pri AAR cannot allow grouping of a Good under different HSN code AAR cannot allow grouping of a Good under different HSN code

Case Law Details

Case Name : In re Oriental Carbon & Chemicals Ltd. (GST AAR Haryana)
Appeal Number : Advance Ruling No. HAR/HAAR/R/2018-19/27
Date of Judgement/Order : 22/11/2018
Related Assessment Year :

In re Oriental Carbon & Chemicals Ltd. (GST AAR Haryana)

Although, the applicant has submitted that it is supplying the goods in question in domestic market (i.e. within the Country) under the heading 2802 and charging GST @ 18% and intends to continue doing same yet it doesn’t seem logical that the same good for the purpose of export out of country may be classified under different headings. Moreover, the applicant has failed to provide any logical reason on which basis his goods may be said to fall in more than one heading even under the application of interpretation rules.

H.S. code system seeks to provide a universal system of classification and purpose is to ensure that each product can be simply and unequivocally assigned under a single heading and sub-heading and the general rules of interpretation are provided to achieve this objective.

General Interpretative Rule 1 is the foremost rule of classification. It specifies the elements that can legally be used to classify products. These identified elements are the terms of headings, Section or Chapter Notes, and if not classified by the two elements above, the remaining General Interpretative Rules.

General Interpretative Rule 2 is in two parts. It seeks to ensure that articles and products are not left unclassifiable by reason of being incomplete, unfinished, unassembled or disassembled, mixed or made of multiple materials.

General Interpretative Rule 3 provides classification principles for goods which, prima facie, fall under two or more headings. It has three parts which are applied sequentially until a classification is determined.

General Interpretative Rule 4 deals with goods which (for example because they have just appeared on the world market] are not covered by any heading of the Harmonized System, even by the material that they are made from. In the unlikely event it is needed, this GIR provides for classification with the goods to which are most similar in nature. General Interpretative Rule 5 relates to containers and packaging for goods.

Finally, General Interpretative Rule 6 requires the whole process to be repeated again as a separate exercise to choose the five-digit subheading and then again for the six-digit subheading level as required.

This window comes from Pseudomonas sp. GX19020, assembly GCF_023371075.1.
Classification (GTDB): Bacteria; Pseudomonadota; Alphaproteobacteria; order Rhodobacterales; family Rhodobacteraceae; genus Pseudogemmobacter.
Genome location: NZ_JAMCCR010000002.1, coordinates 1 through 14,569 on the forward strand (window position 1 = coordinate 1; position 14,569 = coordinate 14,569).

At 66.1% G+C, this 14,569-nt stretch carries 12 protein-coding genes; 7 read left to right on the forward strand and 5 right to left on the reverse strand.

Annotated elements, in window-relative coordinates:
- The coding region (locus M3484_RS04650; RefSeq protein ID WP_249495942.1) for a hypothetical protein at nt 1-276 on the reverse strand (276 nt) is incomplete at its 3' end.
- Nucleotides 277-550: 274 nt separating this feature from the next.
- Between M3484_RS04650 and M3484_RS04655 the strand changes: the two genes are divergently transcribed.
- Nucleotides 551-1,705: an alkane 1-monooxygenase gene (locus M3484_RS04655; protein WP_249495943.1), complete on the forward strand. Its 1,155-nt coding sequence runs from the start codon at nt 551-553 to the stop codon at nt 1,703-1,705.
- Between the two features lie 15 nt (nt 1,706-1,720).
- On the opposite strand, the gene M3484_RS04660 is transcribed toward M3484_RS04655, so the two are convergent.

In light of application of above rules, there seems no possibility that any goods may be classified under more than one heading / sub-heading and therefore, there seems no rationale to allow use of different codes for a commodity while exporting.

FULL TEXT OF ORDER OF AUTHORITY OF ADVANCE RULING, HARYANA

Factual Background

1. M/s Oriental Carbon & Chemicals Ltd. [hereinafter referred to as the “Applicant”], having registered as well as correspondence address at Plot No. 3-4, Industrial Area, Dharuhera, Distt. Rewari, Haryana-122100 is a company registered under the Goods and Services Tax regime in Haryana with GSTIN-6AAAC03006F2Z1.

2. The Company is having two manufacturing units at Dharuhera, Haryana, namely (1) Chemicals Division which manufactures Sulphuric Acid & Oleum (2) Insoluble Sulphur Division (DTA Unit), which manufactures “Insoluble Sulphur”, both of which are under common GST registration No. 6AAAC03006F2Z1 and are currently assigned to State jurisdiction of Proper Officer of ward 5, Rewari in the office of DETC (ST), Rewari. In addition to the above two units, the Company is having one manufacturing unit at SEZ, Mundra, Kutch, Gujarat which also manufactures “Insoluble Sulphur”.

3. As submitted in the application for advance ruling, applicant is sole manufacturer of “Insoluble Sulphur” in India and is clearing this item in domestic market as well as exporting it under ITC HS 2802. As further submitted by the applicant, some of its overseas customers from countries like Thailand, Mexico, Espania and Europe have raised concern that they are facing problem in clearing “Insoluble Sulphur” under ITC HS 2802 00 10 from their respective custom authorities which are insisting to change the classification to other tariff entries.

4. The applicant states that custom authorities in different countries are clearing “Insoluble Sulphur” under following tariff entries:-

Thailand 3812 3930
Mexico 3824 90 90
Espania (Spain) 2503 0010
Europe 2503 00 90 &
4005 91 90 (pre-dispersed Insoluble Sulphur)

It is also stated by the applicant that its competitor i.e. Flexsys America L.P. is exporting “Insoluble Sulphur” to various countries by using different HSN codes as per the requirements of different customers in different countries. The applicant has submitted Bills export data of USA and import data in India for “Insoluble Sulphur” from USA and Malaysia in support of this claim.